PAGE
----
Look, he made his choice. He joined Al Qaeda, which in the '90s had declared war on the United States and on all Americans. He knew what he was doing.
In the past, when you captured enemy combatants, he stays in custody until the war is over. So people argue the war will never end. Well, whose fault is that? Al Qaeda can declare an end any day it wants. I wouldn't ask for a surrender on the Missouri. A statement on the Internet will do.
But we aren't the ones responsible for an endless war. He chose his side. He stays in detention as the prisoners, the Germans the Italians who were held in the U.S. many years in World War II.
BAIER: The authorities in Britain are saying that he will be under surveillance — Juan?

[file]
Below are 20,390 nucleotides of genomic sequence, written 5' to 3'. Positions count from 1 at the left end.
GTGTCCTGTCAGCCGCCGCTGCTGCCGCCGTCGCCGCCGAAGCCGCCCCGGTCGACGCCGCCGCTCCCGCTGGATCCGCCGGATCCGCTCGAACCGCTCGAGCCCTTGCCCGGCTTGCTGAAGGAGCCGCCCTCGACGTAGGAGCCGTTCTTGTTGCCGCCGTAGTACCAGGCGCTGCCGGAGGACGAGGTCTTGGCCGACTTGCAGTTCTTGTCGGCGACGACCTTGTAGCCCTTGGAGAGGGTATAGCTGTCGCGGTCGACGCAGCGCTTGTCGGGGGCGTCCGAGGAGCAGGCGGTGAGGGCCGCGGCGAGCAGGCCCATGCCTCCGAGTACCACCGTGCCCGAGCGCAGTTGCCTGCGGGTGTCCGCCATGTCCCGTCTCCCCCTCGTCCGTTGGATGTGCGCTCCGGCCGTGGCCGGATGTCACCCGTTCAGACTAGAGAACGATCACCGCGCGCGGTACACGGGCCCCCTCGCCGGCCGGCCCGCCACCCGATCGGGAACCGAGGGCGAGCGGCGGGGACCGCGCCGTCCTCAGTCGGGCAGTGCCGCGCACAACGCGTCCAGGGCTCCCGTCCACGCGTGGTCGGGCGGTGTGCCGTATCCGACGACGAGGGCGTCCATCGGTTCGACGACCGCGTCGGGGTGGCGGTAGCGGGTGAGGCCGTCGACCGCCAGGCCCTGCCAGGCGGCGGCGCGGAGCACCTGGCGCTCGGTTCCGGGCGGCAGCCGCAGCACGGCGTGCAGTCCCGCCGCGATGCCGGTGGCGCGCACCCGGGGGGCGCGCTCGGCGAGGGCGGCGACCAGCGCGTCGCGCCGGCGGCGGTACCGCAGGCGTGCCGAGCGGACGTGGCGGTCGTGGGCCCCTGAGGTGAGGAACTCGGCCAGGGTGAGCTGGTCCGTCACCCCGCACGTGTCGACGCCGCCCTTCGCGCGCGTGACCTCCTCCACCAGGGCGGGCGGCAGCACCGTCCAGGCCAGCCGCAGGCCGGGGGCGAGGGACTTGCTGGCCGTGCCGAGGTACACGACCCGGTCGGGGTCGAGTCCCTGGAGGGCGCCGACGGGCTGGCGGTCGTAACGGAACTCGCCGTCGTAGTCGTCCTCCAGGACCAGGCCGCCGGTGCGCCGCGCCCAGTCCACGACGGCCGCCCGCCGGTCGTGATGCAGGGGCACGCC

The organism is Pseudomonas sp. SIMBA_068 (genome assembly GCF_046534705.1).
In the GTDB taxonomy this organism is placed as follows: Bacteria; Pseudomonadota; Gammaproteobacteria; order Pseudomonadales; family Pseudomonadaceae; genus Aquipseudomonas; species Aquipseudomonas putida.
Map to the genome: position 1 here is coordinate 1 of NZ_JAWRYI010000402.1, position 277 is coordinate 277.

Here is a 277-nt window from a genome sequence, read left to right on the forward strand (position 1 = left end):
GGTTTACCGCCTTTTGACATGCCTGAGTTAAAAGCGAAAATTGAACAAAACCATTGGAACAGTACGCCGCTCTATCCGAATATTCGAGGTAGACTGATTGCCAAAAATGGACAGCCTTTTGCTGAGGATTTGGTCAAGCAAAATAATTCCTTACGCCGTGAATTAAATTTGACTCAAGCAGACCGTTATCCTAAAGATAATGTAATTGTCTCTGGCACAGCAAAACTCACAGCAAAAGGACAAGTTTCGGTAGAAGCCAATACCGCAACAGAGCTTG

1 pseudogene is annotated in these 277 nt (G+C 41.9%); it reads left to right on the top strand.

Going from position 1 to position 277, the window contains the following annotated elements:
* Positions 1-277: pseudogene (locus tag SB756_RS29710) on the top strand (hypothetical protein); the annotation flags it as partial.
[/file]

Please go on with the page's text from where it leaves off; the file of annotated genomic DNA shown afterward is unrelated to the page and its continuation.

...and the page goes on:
WILLIAMS: I'm puzzled by this. I don't understand — the British apparently believe, contrary to Charles, that this man deserves his freedom. And, to my mind, he should at least be tried. I don't see why the British wouldn't take him and test his story.
But, apparently, they're releasing him. He's not going to a British jail. He's walking the streets. He will be followed according to my friend, Mr. Kristol, but that doesn't make me comfortable. Let me just say that. Nonetheless, this is a day when, according to government officials who looked at Guantanamo Bay, that, in fact, the Geneva Conventions are being observed at Guantanamo Bay.
They said that the detainees should have more socialization, or something minor like, but they are saying that basically the prison holds to the standards of the Geneva Convention. Well, if that's the case then, and you're going to release about 60 percent of them, what are we going to do — the hard question then becomes, with those who remain, if you're going to remove them, if you're going to close the prison, it seems to me at this point you're saying maybe we are a little bit premature in shutting the doors of this prison.